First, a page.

History of Fermentation

Fermentation has been going on since the beginning of time. It is the most ancient method of food preservation. All cultures across the world have fermentation as part of their cultural food history from sauerkraut in Central Europe, kimchi in Korea, miso in Japan, coffee in South America, southeast Asia and East Africa, cheeses in western Europe, cured meats in southwestern Europe and the list goes on. The origin of fermentation is so ancient that we can not trace back to when we did not have fermented foods in our lives. In fact, 1/3 of the foods we do eat today are fermented and are actually considered gourmet, and are so easy to prepare at home like we did before we had refrigeration.

Benefits of Fermented Foods

1. Fermented foods are nutrient dense foods.
Fermented foods are the only method of cooking and preservation that actually increases the nutrition of raw foods. In particular, they produce B vitamins for increased energy levels and vitamin K2 known for its key role in protecting us from heart disease, ensuring healthy skin, forming strong bones, promoting brain function, supporting growth and development and helping to prevent cancer

2. Fermented foods helps other food more digestible.
Because the beneficial bacteria predigest the food for you, you body does not have to work on overdrive to process it, thus those nutrients become more bio-available and easily absorbed and used.

3. There are more probiotics in a tablespoon of
fermented sauerkraut then a 100 count bottle of probiotics.

Some experts say that for every serving (2 tablespoons) of fermented foods, that it can contain up to 10 trillion probiotic organisms.
Dr. Mercola states the following in an article on his website

“It’s worth noting that each mouthful of fermented food can provide trillions of beneficial bacteria—far more than you can get from a probiotics supplement, which will typically provide you with colony-forming units in the billions. I thought this would be a good analysis, so I tested fermented vegetables produced with our probiotic starter culture to determine their probiotic potency and was astounded to discover they had 10 trillion colony-forming units of bacteria. Literally, one serving of vegetables was equal to an entire bottle of a high potency probiotic!”

4. Buying human grade fermented foods like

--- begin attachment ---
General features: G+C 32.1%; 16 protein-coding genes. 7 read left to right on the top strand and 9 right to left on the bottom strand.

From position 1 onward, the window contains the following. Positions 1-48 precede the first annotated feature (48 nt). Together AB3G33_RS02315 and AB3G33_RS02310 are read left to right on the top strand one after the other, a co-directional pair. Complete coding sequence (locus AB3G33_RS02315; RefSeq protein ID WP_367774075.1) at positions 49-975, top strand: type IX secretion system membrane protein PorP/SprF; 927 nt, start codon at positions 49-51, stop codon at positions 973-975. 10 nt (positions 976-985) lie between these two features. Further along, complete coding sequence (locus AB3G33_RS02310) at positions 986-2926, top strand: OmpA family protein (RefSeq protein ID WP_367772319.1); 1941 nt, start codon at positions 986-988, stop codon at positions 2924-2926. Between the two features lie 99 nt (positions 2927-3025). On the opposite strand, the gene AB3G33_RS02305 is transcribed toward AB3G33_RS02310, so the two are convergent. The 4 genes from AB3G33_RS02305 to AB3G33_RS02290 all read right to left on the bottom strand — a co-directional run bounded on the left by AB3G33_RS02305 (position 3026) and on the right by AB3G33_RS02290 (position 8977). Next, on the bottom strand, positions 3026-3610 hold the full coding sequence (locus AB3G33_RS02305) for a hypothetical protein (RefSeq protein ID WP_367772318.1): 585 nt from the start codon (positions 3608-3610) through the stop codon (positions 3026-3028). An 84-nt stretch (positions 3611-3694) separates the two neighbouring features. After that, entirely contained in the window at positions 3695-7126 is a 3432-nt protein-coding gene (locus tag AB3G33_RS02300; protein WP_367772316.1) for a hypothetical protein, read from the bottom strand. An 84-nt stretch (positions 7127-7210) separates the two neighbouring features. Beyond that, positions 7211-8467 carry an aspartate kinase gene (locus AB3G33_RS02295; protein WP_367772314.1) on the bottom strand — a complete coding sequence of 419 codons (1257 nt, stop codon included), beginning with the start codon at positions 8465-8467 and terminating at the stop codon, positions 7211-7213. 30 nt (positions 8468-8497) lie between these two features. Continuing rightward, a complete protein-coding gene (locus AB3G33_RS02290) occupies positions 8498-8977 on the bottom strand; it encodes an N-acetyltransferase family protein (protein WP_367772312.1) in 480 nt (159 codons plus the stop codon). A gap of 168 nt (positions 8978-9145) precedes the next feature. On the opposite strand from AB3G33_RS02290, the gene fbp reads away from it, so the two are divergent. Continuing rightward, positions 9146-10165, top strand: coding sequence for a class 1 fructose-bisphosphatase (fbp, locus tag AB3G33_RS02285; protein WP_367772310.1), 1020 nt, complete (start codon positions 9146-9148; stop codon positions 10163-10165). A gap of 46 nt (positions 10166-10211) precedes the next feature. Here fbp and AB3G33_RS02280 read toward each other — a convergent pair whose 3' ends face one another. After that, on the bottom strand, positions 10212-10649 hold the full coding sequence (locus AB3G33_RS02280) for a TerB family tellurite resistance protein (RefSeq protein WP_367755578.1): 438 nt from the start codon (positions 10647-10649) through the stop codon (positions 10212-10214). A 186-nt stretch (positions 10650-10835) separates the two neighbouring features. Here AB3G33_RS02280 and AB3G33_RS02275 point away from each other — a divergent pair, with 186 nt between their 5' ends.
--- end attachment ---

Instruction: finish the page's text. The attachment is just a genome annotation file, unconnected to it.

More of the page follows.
sauerkraut is easy on the pocket book.

Literally, one serving of fermented vegetables was equal to an entire bottle of a high potency probiotic pills!
That makes it a more cost-effective alternative.

5. Supports your immune system healthy.
80% of your immune system resides in your gut.
A healthy gut = a healthy immune system.
Adding fermented foods to your diet will help ensure a healthy gut!

6. Helps curb sugar cravings
By adding fermented foods to your diet,
they can curb or halt your sugar cravings!

7. Promotes healthy gut bacteria and destroy
and inhibit the growth of bad bacteria.

The lactic acid produced during fermentation helps
healthy bacteria already present in your gut to
proliferate and it also produces numerous unknown compounds
that destroy and inhibit the growth of pathogenic “bad” bacteria.

This leads to better gut health!

8. Reduces Inflammation and Allergies

Sauerkraut’s beneficial probiotics help increase and
regulate NK cells, which are nicknamed “natural killer cells,”
that control the body’s that control the body’s
inflammatory pathways and take action against infections or food allergy reactions.
This, in turn, can lower your risk for developing virtually
every chronic disease there is, from heart disease to cancer.

9. Promotes brain health

Scientists are shocked by what they have discovered in the past 20 years.
They found that good bacteria in fermented foods produce neurochemicals that can dramatically benefit our health and even affect our mood by making us happier.

What does this all mean about the fermented foods that you already eat?

Keep eating them!

Both modern science and traditional medicine value
the health-promoting benefits of fermented foods.
As much as possible, and with every meal, include either
a fermented food or a fermented beverage.